Some of my other favorite bread recipes that the family loves (and that are easy):
And a few baking-hack posts to help you in your bread endeavors:
- How to Make Bread Machine Recipes By Hand
- Ultimate Guide to Freezing Bread
- Ultimate Guide to Troubleshooting Bread
- How to Cook Bread in the Slow Cooker
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Watch How to Make the Best White Sandwich Bread
The Best White Sandwich Bread Recipe
This homemade white sandwich bread recipe is so quick & easy to make without a bread machine. Creates a perfect fluffy texture for your favorite sandwiches or toast & butter.
- Prep Time: 2 hours
- Cook Time: 23 mins
- Total Time: 2 hours 23 mins
- Yield: 1 loaf 1x
- Category: Breads
- Method: Bake
- Cuisine: American
- 1 1/2 cups milk, warmed to 105-110F
- 2 Tbsp honey
- 1 Tbsp yeast
- 4 – 4 1/2 cups all purpose flour, divided, plus more for dusting
- 2 Tbsp coconut oil, melted
- 1 1/2 tsp salt
- Vital wheat gluten – 1 Tbsp per cup flour (optional)
- Whisk together milk, honey and yeast in a large mixing bowl, or in the bowl of a stand mixer. Allow the yeast to proof until the surface is covered with bubbles. If you don’t see bubbles, your yeast has gone bad.
- Add 1 cup of flour and either mix by hand or on low until the flour is mostly combined.
- Next, add coconut oil, salt and 3 1/2 cups of flour and knead by hand or on medium-low until the dough is soft and smooth. Add additional flour if necessary. I consider the dough done when the bowl is mostly clean and it is tacky to the touch (not sticky).
- Cover with a towel and place in warm spot to rise for about an hour.*
- Meanwhile, butter and flour a loaf pan.
- When the dough is about double in size, lightly flour the counter or a baking mat. Turn dough out onto the mat and knead for a few minutes to get rid of the excess air bubbles (see my method in the post).
- Shape the dough (again, see the post for my method) and place it seam down in the loaf pan.**
- Cover the dough with a towel and let it rise for about an hour.*
- Preheat the oven to 350F. Bake the bread for 20-23 minutes, until it is golden brown on top and sounds hollow when tapped on the bottom.
- Let it cool on a cooling rack before cutting, about 20 minutes.
* The rise time of this recipe is very flexible, but you get a softer crumb (the inside) when it rises for at least an hour. You could shorten the rise time to 30 minutes each, but the dough will be more dense.
** To make two loaves, let the dough rise for 90 minutes the first time. Divide into two loaves before kneading and shaping, and then let it rise for another hour or so.
***Vital wheat gluten is optional but helps create a more pliable, softer loaf.
- Serving Size: 1 slice
- Calories: 157
Keywords: white sandwich bread recipe
Thank you……will be doing that in about an hour! Heard from you just in time 🙂
I will be making this for the first time………can unsweetened almond milk be used in place of regular white milk? If white milk is necessary, can 2% be used in place of whole?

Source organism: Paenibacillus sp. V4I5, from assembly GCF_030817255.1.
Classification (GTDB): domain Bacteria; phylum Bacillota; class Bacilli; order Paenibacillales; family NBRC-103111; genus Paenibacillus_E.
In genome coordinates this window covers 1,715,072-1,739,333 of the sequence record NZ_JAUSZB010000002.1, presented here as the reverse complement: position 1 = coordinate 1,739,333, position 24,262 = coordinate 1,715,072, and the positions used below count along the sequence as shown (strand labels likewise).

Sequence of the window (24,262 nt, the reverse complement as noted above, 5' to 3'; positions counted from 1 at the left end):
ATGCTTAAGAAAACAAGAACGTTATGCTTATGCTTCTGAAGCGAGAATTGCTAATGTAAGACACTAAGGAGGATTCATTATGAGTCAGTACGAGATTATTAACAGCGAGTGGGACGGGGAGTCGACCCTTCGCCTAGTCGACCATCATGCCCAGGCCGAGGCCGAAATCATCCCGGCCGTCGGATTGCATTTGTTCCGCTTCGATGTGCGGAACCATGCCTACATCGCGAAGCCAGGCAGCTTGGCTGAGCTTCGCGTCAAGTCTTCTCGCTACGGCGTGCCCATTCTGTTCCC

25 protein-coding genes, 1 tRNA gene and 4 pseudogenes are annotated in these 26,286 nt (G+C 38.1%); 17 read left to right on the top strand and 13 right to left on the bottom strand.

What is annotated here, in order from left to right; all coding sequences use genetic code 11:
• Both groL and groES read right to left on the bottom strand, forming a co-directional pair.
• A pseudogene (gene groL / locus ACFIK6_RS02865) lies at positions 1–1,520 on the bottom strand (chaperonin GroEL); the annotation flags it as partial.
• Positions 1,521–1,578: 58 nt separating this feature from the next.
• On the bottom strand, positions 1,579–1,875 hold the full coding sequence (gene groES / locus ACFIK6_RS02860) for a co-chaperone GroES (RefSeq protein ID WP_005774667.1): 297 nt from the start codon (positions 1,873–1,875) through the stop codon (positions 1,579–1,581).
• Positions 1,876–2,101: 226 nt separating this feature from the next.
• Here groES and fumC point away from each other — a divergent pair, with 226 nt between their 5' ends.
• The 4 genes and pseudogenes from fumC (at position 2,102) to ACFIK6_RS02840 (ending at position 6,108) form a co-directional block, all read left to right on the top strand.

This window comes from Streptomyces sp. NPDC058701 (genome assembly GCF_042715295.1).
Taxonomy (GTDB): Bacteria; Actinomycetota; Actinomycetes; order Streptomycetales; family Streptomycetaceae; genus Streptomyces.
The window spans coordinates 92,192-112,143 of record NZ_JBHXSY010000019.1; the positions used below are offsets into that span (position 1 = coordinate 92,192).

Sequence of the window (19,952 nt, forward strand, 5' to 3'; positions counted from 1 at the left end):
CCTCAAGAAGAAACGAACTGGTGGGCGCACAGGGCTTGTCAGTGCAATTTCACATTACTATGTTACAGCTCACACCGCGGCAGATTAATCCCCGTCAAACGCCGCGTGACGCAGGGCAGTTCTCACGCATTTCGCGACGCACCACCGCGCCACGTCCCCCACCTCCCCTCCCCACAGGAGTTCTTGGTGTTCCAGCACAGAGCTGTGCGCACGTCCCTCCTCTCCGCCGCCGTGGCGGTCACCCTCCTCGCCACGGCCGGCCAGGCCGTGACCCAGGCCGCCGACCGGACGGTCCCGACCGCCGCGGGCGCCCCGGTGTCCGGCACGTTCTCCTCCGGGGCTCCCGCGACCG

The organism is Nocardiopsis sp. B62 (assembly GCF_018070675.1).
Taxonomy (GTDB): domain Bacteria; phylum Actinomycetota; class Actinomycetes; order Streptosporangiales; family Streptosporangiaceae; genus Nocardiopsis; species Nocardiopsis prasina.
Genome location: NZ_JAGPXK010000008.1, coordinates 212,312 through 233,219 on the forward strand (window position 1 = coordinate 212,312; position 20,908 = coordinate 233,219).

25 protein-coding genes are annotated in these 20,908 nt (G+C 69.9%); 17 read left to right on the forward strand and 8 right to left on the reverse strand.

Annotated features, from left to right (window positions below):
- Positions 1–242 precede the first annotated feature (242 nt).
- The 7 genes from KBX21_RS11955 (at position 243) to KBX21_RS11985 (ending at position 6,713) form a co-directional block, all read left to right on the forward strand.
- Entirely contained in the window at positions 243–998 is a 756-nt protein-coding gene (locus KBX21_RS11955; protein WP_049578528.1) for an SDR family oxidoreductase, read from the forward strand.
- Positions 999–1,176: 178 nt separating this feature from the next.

Yes to 2%, maybe to almond milk. I haven’t tried it personally, but I bet it would work!
I’m so glad to hear this! We love so many dairy products that we aren’t able to eat anymore, but almond milk has been such good news for us……..now it may get another star beside it 🙂 And thank your for answering so quickly! I really want this recipe to work……….yeast and I have not been such good pals…….maybe this will be the turning point! Also, I assume that the second knead by hand is really necessary, but is there a way to cheat on this? My shoulders and wrists are paying the price of having to use mouse/computers since 1989…….daily until about two yrs ago. Was hoping I might be able to use the Kitchenaid the second time around, but if it is an absolute, I won’t. Thank you………..
Wonderful! Hand-kneading really is best the second time around, but you don’t have to do it long at all… maybe 45-60 seconds? Just enough to beat the elastic out of it and then shape. 🙂
Can I make this recipe with whole wheat flour? Like the one you buy at the grocery store?
Will it change the structure or fluffiness?
I’m not sure Cristina, I haven’t tested this recipe with whole wheat flour.
I want to thank you for a Wonderful bread recipe. I used it to make hot dog buns yesterday for dinner
And they are the best ever made by me. Every one loved them.
I’m so glad you liked this Frank!! Thanks for sharing this review. 🙂
As it turns out white bread is actually the healthier option. We as a people have all been fooled by the “Whole Grain Lie”. Whole grains contain large amounts of plant proteins, called lectins, which destroy the linings in our stomachs and lead to inflammation, which is responsible for most of what ails our population, from heart disease to arthritis. For more information read The Plant Paradox by Dr. Steven Gundry.